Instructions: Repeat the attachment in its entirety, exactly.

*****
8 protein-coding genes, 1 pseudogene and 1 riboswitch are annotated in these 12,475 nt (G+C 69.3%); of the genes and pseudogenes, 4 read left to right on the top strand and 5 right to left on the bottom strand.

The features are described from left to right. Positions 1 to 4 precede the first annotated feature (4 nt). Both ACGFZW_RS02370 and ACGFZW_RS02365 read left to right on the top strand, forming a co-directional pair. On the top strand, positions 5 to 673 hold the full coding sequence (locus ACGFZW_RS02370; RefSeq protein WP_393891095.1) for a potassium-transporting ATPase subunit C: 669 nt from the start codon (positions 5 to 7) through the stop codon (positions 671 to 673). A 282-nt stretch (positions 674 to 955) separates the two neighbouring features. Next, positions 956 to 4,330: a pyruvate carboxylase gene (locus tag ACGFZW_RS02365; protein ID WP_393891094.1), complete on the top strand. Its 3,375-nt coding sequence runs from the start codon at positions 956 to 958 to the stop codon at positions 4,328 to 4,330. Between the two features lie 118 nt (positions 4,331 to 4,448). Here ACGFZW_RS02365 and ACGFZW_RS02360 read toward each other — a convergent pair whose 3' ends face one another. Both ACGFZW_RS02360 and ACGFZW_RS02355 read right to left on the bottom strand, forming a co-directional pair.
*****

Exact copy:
8 protein-coding genes, 1 pseudogene and 1 riboswitch are annotated in these 12,475 nt (G+C 69.3%); of the genes and pseudogenes, 4 read left to right on the top strand and 5 right to left on the bottom strand.

The features are described from left to right. Positions 1 to 4 precede the first annotated feature (4 nt). Both ACGFZW_RS02370 and ACGFZW_RS02365 read left to right on the top strand, forming a co-directional pair. On the top strand, positions 5 to 673 hold the full coding sequence (locus ACGFZW_RS02370; RefSeq protein WP_393891095.1) for a potassium-transporting ATPase subunit C: 669 nt from the start codon (positions 5 to 7) through the stop codon (positions 671 to 673). A 282-nt stretch (positions 674 to 955) separates the two neighbouring features. Next, positions 956 to 4,330: a pyruvate carboxylase gene (locus tag ACGFZW_RS02365; protein ID WP_393891094.1), complete on the top strand. Its 3,375-nt coding sequence runs from the start codon at positions 956 to 958 to the stop codon at positions 4,328 to 4,330. Between the two features lie 118 nt (positions 4,331 to 4,448). Here ACGFZW_RS02365 and ACGFZW_RS02360 read toward each other — a convergent pair whose 3' ends face one another. Both ACGFZW_RS02360 and ACGFZW_RS02355 read right to left on the bottom strand, forming a co-directional pair.